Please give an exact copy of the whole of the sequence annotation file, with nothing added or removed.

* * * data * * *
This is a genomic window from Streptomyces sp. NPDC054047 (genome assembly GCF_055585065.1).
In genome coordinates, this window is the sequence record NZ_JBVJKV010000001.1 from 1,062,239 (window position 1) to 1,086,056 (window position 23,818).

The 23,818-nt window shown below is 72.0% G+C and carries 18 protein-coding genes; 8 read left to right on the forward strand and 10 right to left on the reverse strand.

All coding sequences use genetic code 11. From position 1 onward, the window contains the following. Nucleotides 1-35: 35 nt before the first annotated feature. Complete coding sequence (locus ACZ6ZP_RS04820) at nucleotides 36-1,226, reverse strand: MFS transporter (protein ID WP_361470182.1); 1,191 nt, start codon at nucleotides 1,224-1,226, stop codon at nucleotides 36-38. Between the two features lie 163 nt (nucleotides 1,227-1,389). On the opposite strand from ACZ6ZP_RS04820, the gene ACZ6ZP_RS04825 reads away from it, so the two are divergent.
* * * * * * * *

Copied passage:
This is a genomic window from Streptomyces sp. NPDC054047 (genome assembly GCF_055585065.1).
In genome coordinates, this window is the sequence record NZ_JBVJKV010000001.1 from 1,062,239 (window position 1) to 1,086,056 (window position 23,818).

The 23,818-nt window shown below is 72.0% G+C and carries 18 protein-coding genes; 8 read left to right on the forward strand and 10 right to left on the reverse strand.

All coding sequences use genetic code 11. From position 1 onward, the window contains the following. Nucleotides 1-35: 35 nt before the first annotated feature. Complete coding sequence (locus ACZ6ZP_RS04820) at nucleotides 36-1,226, reverse strand: MFS transporter (protein ID WP_361470182.1); 1,191 nt, start codon at nucleotides 1,224-1,226, stop codon at nucleotides 36-38. Between the two features lie 163 nt (nucleotides 1,227-1,389). On the opposite strand from ACZ6ZP_RS04820, the gene ACZ6ZP_RS04825 reads away from it, so the two are divergent.